One part of Fate that has never sat well with me is mental conflicts. I love that the game supports a combat mechanic besides the typical brawl, but I've never been able to figure out where it would actually fit in to a game. Even when watching examples of mental conflicts in actual play videos, they felt off in a way I couldn't put my finger on, until recently. I think the key to all this is that we're applying the wrong mechanic. Instead of using conflicts, we should be using contests.
Let's look at a concrete example. Reddit user ParamedicAntic posted a thread with an example of a mental conflict between Spider-Man and Aunt May. The background is, Peter agreed to volunteer at the soup kitchen with Aunt May, then forgot and promised Mary Jane that he would spend time with her. Aunt May calls Peter to ask where he is, and the conflict ensues as Peter tries to get out of his obligation at the soup kitchen.
Right away, something feels wrong. As this phone conversation drags on, Spider-Man is going to be filling up his stress and consequence boxes as Aunt May guilts him into coming to the soup kitchen. Those consequences are the same consequences that would get filled if Spider-Man were in a fist fight with the Sandman or Doc Ock. This seems entirely incongruous. How could a phone conversation with Aunt May be as damaging or debilitating as getting body slammed by a super villain?
The short answer is, it wouldn't be, and we can turn to the rules to see why. Here's how the Fate Core rule book describes a conflict.
In a conflict, characters are actively trying to harm one another. It could be a fist fight, a shootout, or a sword duel. It could also be a tough interrogation, a psychic assault, or a shouting match with a loved one. As long as the characters involved have both the intent and the ability to harm one another, then you’re in a conflict scene.That last sentence is the key. The characters involved need to have "both the intent and ability to harm one another" for this to be a conflict. I don't think Aunt May wants to hurt Peter. She just wants him to come help her at the soup kitchen. Peter doesn't want to hurt Aunt May, either. He just wants to go spend time with Mary Jane. No intent to harm means it's not a conflict.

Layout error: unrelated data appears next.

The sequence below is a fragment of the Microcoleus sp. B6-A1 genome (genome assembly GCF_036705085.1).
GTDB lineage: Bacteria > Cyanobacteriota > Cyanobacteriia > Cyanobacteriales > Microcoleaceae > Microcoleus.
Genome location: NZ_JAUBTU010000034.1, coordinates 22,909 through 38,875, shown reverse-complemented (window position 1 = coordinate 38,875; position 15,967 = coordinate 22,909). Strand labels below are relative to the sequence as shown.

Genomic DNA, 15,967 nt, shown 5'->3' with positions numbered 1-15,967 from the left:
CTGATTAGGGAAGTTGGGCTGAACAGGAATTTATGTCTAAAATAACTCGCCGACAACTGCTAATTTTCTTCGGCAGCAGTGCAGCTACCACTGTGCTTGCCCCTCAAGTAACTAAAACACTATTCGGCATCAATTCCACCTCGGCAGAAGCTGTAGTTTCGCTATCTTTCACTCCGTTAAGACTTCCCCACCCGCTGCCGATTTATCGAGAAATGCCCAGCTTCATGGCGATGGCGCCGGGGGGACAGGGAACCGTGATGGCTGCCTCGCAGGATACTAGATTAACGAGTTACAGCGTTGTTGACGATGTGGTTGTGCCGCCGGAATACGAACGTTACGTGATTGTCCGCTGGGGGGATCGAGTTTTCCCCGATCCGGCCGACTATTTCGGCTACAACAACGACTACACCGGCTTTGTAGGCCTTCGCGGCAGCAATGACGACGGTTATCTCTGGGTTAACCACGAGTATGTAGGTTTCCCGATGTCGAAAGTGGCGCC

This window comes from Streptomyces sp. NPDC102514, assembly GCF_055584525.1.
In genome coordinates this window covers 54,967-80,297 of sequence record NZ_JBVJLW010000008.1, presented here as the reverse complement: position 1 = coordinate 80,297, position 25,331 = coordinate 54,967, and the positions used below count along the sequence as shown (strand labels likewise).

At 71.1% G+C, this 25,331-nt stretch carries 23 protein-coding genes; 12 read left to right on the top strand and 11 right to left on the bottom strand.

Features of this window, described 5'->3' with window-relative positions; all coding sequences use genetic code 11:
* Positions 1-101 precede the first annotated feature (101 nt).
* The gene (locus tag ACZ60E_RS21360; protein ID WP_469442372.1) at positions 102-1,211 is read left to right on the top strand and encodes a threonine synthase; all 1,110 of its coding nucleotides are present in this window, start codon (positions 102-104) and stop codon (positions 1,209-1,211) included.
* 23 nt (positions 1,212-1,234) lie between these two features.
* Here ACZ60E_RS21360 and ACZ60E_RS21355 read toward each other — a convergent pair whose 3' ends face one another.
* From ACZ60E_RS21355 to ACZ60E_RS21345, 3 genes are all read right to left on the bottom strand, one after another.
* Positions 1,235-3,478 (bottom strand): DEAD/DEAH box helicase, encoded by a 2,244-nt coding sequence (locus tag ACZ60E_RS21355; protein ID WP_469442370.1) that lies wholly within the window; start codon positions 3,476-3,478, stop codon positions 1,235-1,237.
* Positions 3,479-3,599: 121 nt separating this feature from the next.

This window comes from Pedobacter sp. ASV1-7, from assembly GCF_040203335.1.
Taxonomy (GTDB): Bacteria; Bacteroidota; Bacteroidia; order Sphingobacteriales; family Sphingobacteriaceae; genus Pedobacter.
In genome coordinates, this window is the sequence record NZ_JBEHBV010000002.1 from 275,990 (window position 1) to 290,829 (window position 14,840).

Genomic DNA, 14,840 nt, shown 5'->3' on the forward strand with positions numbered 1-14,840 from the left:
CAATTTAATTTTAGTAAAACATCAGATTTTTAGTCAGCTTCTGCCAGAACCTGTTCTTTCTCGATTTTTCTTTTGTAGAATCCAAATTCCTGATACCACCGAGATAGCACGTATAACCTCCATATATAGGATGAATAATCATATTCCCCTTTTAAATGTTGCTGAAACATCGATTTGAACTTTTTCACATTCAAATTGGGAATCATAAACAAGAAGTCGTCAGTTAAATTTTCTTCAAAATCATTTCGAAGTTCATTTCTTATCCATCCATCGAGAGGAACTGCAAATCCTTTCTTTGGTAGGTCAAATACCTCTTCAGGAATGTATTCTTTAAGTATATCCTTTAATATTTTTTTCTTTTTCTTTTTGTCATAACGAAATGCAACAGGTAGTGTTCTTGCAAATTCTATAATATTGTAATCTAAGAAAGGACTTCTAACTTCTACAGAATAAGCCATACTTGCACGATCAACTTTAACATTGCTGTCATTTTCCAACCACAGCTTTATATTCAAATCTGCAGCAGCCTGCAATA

So, let's look at contests instead.
Whenever two or more characters have mutually exclusive goals, but they aren’t trying to harm each other directly, they’re in a contest. Arm wrestling matches, races or other sports competitions, and public debates are all good examples of contests.This really describes the situation perfectly. Aunt May and Peter have mutually exclusive goals (where Peter will spend the day), and they aren't trying to hurt each other.
If that's the case, then what is a mental conflict? The key ingredient is intent to harm. This could take a lot of different forms. The most obvious would be a direct insult ("You're ugly"). Maybe it's a lie ("I never loved you"). Maybe it's the truth ("I am your father"). Maybe it's poking an old wound ("It's your fault your partner died"). It could be destroying a beloved object ("No, not my collector's edition Fallout bobble head!").
I think the neat thing about this is that it also removes the need to strictly divide mental and physical conflicts. In the middle of a fist fight, you could decide to smash the bobble head instead of going for another punch. You could also have a conflict between something like a barbarian and a politician where one side is physical and the other side is mental. The barbarian is trying to smash his opponent's face, but the politician attacks by saying things like, "Your friends are already dead and it's your fault."
I think the culprit here is the use of the word "conflict." In colloquial terms, Aunt May and Spider-Man are absolutely in conflict with each other. But they're not in a Fate conflict, because they lack the intent to harm one another. I think by carefully inspecting the characters' motivations, it will allow us to better utilize the contest mechanic, and have richer conflicts by including mental or psychological attacks into what might otherwise be entirely physical brawl.